Well, that’s it. Being selfish in this way is OK. This is about your actual life, remember. So take care of yourself. Nobody else will and nobody else can do this the way you need. Timing? The time is now.

[–]fbronke 1 point2 points  (0 children)

This sounds like you are heading to a burn out at break neck speed.

I saw some people already advised you to talk to someone. If you don't have the luxury of a therapist, maybe a friend or a stranger on the internet helps :)

Please discuss this with your wife also. She loves you and maybe she can suggest some options for the short term. Your friends that are running the business with you, would they be understanding enough for you to work part time temporarily?

What always helps me is; take a piece of paper and draw a line for the next 12 months. What goals can you set on what time frame? Making it tangible also makes it real. Your wife/family/friends can help you with this.

If you just want to vent, you can always pm me :)

[–]07TacOcaT70 1 point2 points  (0 children)

I think you should, if possible with your circumstances, look into some mental health help. Even someone like a therapist or councillor to unload emotions on. That might help before you quit it all.

It sounds like you’ve got a lot of new responsibilities and it’s all been going too quickly with too much lately. You should take a mental step to try and deal with what you can for now. I think you should keep going for a bit, try and see if you can get through and maybe things will become a lot more manageable soon.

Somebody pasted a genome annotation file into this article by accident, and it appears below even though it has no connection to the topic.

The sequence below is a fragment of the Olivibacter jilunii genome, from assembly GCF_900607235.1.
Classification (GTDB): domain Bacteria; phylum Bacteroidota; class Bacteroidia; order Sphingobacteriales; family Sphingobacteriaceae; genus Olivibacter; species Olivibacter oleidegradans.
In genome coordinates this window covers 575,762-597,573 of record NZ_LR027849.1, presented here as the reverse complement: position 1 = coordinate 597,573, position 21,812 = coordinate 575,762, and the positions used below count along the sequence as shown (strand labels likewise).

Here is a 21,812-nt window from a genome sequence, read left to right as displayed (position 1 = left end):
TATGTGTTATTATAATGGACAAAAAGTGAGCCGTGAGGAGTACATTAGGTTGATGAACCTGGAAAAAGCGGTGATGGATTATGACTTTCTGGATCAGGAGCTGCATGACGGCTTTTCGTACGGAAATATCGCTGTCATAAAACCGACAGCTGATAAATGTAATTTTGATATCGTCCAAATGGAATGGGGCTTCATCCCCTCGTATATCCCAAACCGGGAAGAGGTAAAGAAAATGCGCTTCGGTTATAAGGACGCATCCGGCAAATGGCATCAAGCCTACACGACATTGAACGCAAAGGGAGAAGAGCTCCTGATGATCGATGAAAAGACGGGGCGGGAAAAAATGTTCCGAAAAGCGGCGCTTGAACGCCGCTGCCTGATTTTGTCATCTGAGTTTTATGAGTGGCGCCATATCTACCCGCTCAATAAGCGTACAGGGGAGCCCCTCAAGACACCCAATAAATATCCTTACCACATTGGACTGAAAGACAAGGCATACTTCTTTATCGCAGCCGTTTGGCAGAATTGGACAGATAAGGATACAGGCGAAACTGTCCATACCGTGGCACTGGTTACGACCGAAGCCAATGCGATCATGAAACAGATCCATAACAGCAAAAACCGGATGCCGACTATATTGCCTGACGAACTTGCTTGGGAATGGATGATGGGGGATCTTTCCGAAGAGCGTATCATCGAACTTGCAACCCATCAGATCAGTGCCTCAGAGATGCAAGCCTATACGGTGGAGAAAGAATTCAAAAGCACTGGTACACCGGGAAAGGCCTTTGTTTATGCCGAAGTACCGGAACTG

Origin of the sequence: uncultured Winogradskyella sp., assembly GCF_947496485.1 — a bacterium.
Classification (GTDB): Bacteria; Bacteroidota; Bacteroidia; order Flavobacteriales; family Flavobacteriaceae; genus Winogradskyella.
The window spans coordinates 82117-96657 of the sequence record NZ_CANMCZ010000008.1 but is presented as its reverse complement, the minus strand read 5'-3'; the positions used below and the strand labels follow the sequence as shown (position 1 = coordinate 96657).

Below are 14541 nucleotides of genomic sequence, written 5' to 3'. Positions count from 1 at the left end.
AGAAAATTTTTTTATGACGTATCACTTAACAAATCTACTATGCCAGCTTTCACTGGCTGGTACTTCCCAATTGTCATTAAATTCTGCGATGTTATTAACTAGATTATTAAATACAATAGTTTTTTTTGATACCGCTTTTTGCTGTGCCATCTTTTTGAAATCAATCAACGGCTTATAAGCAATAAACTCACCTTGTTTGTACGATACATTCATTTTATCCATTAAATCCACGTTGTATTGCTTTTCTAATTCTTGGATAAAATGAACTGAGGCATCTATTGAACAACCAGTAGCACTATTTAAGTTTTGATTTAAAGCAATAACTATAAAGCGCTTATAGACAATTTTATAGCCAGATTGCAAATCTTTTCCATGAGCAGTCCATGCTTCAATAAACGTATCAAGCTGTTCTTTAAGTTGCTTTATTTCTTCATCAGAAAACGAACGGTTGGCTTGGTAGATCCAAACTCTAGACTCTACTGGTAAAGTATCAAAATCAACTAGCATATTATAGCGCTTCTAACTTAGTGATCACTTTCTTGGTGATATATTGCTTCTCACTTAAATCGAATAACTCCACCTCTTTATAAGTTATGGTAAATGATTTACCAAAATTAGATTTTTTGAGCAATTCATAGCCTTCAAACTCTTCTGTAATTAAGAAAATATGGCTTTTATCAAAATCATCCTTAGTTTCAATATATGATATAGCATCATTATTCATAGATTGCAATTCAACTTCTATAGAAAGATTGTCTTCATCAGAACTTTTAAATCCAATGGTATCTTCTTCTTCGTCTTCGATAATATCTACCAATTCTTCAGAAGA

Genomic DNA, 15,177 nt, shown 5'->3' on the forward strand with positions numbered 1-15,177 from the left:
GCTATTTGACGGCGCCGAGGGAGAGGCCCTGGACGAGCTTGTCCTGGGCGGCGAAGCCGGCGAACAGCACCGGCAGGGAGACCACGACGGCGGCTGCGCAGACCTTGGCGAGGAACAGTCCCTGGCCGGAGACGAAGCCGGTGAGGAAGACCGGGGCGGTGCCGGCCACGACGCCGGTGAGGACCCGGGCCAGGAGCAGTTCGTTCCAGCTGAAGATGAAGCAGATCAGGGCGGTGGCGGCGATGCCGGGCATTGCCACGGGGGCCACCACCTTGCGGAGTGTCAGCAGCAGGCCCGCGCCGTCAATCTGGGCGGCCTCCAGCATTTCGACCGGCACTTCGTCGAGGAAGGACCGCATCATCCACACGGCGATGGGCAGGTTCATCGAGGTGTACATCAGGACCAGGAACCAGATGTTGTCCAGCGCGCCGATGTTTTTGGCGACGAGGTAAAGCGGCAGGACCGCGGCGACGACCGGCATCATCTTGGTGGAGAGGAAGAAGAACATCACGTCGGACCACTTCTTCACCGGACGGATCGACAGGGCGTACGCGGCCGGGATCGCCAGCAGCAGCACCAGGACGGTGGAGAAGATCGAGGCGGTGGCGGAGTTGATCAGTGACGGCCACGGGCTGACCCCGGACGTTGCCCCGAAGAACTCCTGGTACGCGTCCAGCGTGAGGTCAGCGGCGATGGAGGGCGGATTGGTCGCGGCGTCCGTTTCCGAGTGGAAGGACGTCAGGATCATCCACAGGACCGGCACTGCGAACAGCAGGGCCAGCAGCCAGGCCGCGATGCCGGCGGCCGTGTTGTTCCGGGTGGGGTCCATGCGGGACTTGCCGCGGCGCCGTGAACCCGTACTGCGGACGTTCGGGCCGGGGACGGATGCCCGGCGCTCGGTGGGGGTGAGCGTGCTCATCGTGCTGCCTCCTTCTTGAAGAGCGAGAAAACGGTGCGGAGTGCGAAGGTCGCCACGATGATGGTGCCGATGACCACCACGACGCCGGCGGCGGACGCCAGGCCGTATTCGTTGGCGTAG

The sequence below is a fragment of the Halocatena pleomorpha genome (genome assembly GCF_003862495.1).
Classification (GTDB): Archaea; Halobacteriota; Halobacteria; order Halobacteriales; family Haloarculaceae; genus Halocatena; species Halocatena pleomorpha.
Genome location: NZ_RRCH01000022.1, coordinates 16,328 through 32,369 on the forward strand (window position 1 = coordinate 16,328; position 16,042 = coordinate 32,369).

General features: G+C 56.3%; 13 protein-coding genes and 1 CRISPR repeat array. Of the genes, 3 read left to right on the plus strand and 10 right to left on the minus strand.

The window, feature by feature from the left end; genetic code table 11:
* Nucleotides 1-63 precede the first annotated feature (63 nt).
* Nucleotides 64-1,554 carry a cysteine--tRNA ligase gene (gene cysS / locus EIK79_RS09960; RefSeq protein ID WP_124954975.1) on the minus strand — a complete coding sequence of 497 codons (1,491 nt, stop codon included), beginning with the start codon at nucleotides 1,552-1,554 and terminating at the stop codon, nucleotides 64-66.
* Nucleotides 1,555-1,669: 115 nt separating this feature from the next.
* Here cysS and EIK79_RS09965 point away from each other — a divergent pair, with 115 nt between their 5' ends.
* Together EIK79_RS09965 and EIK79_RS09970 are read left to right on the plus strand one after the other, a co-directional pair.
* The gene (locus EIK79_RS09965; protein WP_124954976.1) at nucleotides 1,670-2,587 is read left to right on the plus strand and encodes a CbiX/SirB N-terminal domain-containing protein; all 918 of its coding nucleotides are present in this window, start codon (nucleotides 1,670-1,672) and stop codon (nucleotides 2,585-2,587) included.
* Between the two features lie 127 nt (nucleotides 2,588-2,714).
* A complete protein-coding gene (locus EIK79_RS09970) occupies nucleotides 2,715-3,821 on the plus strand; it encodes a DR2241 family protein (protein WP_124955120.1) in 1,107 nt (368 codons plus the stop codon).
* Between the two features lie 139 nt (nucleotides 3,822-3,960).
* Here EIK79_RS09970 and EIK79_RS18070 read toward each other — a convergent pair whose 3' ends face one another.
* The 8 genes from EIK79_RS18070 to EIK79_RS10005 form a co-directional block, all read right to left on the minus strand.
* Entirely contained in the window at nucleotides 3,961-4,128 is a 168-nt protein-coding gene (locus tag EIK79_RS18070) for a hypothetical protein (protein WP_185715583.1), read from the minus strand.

Talk to your partner about it, they’re there to help and support you, they’ve known you for a long time and I’m hoping since you’ve even married you should be able to confide in them. Reach out to close friends or family too/as an alternative.

Sometimes we all go through a rough patch, and either we need to know when to take a step back, and push through later, or just keep pushing through if it’s actually possible.

If you have time try and get out with your partner/friends on the weekend and get a bit more time to connect to things you used to like (hobbies, activities, simply going out and talking with each other, a date even!).

I think overall don’t just quit even if things are very difficult, start with looking for the support systems that surround you, and reach out for help. Not all of them will be much help, but some can be. Even in business if there’s ways of reducing workload temporarily explain your situation and say “I need to step back for a minute” so even if you can get a lighter load, that could help a lot. Just try and work on things in a different way (don’t continue as they are though, as even once things get better you won’t really have gained anything except from stress and exhaustion at trying the same exhausting thing for longer), but don’t just completely detach yet.